The world’s first ever RTI rating analysis conducted to find out how strong are the provisions of RTI law in 90 countries which have implemented the RTI Act, has thrown up surprising results with lesser known countries having stronger laws
Consider this: When, The Associated Press, in early 2011, filed Right to Information (RTI) request for information on terrorism charges and convictions in 105 countries, it got its reply from Turkey within a week; India, within a month; Mexico within two months; while the Canadian government sought a 200-day extension to give the reply. According to news reports, only 14 countries responded with the full information within their legal deadline; most countries did not provide any of the information asked for. The FBI too took six months and at the end of it, gave only vague replies.
Hence, it is not surprising that leading countries with otherwise good governance like USA and UK are ranked 39th and 28th in a comprehensive world-wide RTI Rating Project undertaken by Centre for Law and Democracy based in Canada (which stood 52nd) and Spain-based Access Info Europe. The results of the two year study were recently unveiled and showed that India ranked second having scored an impressive 130 out of 150 points with Serbia ranked first with 135 points.
The study was “a comprehensive comparative analysis of the legal frameworks for accessing information in each of the 90 countries where such a system exists.” Which means, the focus was only on how strong are the provisions in the RTI laws of the 90 chosen countries and not on how effective is the implementation, as that would be a cumbersome and complicated endeavour. Besides being assessed on 61 main indicators, the rating was given under seven different categories: Right of Access, Scope, Requesting Procedures, Exceptions and Refusals, Appeals, Sanctions and Protections, and Promotional Measures. The total count was 150 points. “The indicators were drawn from a wide range of international standards on the right to information, as well as comparative study of numerous right to information laws from around the world,” states the http://www.law-democracy.org website.
The study was initiated by Toby Mendel, president of Centre of Law and Democracy, Canada. Before founding the Centre for Law and Democracy in January 2010, Toby Mendel was for over 12 years senior director for law at ARTICLE 19, a human rights NGO focusing on freedom of expression and the right to information. He has provided expertise on these rights to a wide range of actors including the World Bank, various UN and other inter-governmental bodies, and numerous governments and NGOs in countries all over the world. Experts who reviewed India’s scoring points were Venkatesh Nayak and Anjali Bhardwaj for India and members of Commonwealth Human Rights Initiatives (CHRI), which works to raise public awareness of RTI amongst people and communities.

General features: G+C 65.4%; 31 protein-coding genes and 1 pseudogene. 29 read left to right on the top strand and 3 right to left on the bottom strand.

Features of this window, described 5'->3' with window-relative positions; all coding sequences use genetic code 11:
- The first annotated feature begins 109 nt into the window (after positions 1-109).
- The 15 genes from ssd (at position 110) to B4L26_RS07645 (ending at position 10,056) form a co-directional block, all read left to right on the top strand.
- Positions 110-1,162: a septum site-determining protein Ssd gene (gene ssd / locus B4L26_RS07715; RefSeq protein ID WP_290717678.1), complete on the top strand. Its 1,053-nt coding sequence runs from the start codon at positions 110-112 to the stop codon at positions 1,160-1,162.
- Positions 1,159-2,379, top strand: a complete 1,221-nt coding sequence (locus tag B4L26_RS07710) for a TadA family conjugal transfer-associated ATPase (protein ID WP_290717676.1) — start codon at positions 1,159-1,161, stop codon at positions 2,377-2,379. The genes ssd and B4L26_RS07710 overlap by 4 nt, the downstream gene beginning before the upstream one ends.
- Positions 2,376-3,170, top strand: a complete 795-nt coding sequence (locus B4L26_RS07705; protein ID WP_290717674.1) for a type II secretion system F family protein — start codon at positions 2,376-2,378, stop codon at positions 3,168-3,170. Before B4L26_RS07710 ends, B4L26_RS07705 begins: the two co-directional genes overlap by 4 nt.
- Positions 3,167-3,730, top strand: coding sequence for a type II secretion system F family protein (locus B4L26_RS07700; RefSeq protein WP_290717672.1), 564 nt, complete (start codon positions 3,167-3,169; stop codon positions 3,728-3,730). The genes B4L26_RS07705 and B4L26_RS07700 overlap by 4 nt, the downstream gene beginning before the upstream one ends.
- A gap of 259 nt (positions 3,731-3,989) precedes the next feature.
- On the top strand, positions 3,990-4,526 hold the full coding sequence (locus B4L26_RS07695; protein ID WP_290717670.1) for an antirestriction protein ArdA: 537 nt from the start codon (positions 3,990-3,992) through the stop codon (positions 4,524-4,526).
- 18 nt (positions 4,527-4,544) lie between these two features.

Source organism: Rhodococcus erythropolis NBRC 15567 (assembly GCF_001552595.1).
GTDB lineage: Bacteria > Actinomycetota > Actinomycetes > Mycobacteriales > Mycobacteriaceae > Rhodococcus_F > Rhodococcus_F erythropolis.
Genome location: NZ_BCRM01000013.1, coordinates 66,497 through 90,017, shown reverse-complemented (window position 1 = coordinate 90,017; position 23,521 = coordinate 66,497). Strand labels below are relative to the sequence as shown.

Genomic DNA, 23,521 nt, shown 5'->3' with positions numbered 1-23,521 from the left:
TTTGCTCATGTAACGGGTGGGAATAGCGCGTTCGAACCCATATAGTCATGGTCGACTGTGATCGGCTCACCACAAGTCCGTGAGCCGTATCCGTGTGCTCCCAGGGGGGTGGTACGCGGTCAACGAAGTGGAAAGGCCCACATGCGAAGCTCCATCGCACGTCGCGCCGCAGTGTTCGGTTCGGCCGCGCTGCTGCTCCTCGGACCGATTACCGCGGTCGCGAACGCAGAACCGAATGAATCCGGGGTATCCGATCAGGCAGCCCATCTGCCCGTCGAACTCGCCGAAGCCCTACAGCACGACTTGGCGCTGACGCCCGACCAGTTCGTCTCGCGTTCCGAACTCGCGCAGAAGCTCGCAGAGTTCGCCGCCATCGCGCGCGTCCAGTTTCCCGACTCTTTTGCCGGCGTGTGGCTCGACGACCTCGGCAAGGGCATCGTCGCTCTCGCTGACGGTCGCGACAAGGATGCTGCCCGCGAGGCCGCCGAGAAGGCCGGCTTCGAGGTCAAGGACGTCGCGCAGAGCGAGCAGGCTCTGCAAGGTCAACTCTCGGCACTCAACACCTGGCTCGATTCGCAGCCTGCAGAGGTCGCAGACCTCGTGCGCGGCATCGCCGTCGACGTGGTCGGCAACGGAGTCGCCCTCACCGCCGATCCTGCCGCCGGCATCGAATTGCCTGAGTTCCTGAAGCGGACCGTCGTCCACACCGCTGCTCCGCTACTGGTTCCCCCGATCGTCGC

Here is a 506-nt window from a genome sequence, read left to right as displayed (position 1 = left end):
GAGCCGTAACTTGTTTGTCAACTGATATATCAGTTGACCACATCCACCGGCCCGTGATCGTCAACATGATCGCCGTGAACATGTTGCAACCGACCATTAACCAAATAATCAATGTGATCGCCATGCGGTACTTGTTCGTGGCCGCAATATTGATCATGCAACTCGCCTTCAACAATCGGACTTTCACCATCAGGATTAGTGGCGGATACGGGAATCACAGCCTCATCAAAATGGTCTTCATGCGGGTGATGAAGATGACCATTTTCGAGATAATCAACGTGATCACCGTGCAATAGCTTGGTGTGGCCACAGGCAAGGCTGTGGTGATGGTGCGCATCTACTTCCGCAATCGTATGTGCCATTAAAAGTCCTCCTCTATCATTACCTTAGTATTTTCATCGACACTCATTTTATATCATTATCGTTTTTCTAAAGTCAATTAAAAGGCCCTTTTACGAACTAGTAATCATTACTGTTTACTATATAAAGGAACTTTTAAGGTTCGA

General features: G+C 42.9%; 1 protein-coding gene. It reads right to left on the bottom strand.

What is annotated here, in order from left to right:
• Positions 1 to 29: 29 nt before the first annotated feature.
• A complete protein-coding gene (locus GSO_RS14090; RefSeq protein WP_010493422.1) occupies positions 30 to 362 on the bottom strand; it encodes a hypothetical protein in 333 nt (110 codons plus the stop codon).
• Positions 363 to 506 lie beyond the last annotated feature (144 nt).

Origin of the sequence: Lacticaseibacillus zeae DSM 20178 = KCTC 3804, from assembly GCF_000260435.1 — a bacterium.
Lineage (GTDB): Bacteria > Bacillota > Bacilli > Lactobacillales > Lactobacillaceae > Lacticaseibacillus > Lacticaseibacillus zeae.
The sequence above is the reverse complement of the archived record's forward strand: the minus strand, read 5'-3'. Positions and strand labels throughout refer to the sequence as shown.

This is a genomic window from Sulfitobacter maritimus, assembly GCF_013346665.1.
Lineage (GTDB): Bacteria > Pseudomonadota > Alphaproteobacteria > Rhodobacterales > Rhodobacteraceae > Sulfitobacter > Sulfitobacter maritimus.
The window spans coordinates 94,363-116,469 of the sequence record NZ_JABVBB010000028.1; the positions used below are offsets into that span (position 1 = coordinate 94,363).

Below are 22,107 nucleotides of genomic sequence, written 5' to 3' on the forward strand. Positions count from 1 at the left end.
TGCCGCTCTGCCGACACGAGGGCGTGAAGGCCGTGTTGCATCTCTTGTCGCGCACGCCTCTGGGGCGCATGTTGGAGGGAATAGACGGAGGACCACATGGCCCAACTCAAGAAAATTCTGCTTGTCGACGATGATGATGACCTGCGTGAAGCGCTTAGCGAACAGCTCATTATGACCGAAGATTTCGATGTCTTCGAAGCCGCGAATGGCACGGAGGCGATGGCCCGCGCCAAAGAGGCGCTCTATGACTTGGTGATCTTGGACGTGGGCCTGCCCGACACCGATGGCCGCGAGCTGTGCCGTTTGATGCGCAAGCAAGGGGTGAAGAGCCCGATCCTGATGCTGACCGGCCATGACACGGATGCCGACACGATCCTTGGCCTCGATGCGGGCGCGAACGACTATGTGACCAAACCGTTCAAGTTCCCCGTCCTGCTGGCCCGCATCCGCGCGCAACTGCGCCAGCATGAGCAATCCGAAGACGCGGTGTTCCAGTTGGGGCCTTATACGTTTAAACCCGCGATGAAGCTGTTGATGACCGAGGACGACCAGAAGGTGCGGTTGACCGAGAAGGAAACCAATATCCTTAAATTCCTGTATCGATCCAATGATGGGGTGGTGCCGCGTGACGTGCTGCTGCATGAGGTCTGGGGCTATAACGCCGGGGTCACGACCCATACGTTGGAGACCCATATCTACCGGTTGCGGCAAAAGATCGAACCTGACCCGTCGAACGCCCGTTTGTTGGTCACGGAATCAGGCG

Some of the indicators amongst many others that favoured India were: “Right to information has been recognised as constitutional by the Indian Supreme Court on numerous occasions; information can be sought in writing or electronically or orally with a minimum of required procedure; it is available for the illiterate; for the disabled; for those below the poverty line; there is a mandatory public interest override so that information must be disclosed where this is in the overall public interest, even if this may harm a protected interest.”
In the comments, Venkatesh Nayak and Anjali Bharadwaj have made the following observations which give a balanced overview of the RTI Act in India: “India has long been recognised as one of the most advanced countries in the world when it comes to access to information, but its failure to top this ranking is demonstrative that global standards of the right to access have advanced considerably since India’s law was first passed. This is not to say that India's legal framework is bad.
“As this score indicates, it remains one of the top countries in the world, but there are several problems with India's access regime. Chief among these are the blanket exceptions in Schedule 2 for various security, intelligence, research and economic institutes. Instead of such broad and sweeping exclusions, these interests should be protected by individual and harm-tested exceptions. The Indian legal framework also does not allow access to information held by private entities which perform a public function, and several of the law’s exclusions, including for information received in confidence from a foreign government, cabinet papers and parliamentary privilege, are also problematic”.
As for the USA, the leading country of the world, expert observations were: “Overall, the USA is a good example of a country where practice outstrips the legislative framework, and it is quite possible that this score undervalues the true openness of the United States government. Nonetheless, there are significant problems with USA’s access regime which negatively impact the right to information in that country. For instance, exceptions within the law are in many instances not harm-tested and there is only a very limited public interest override. The United States also lacks a specialised appeals body and, while American courts have been somewhat good in defending the right to information, they cannot do the job as effectively or expeditiously as an independent appeals body.”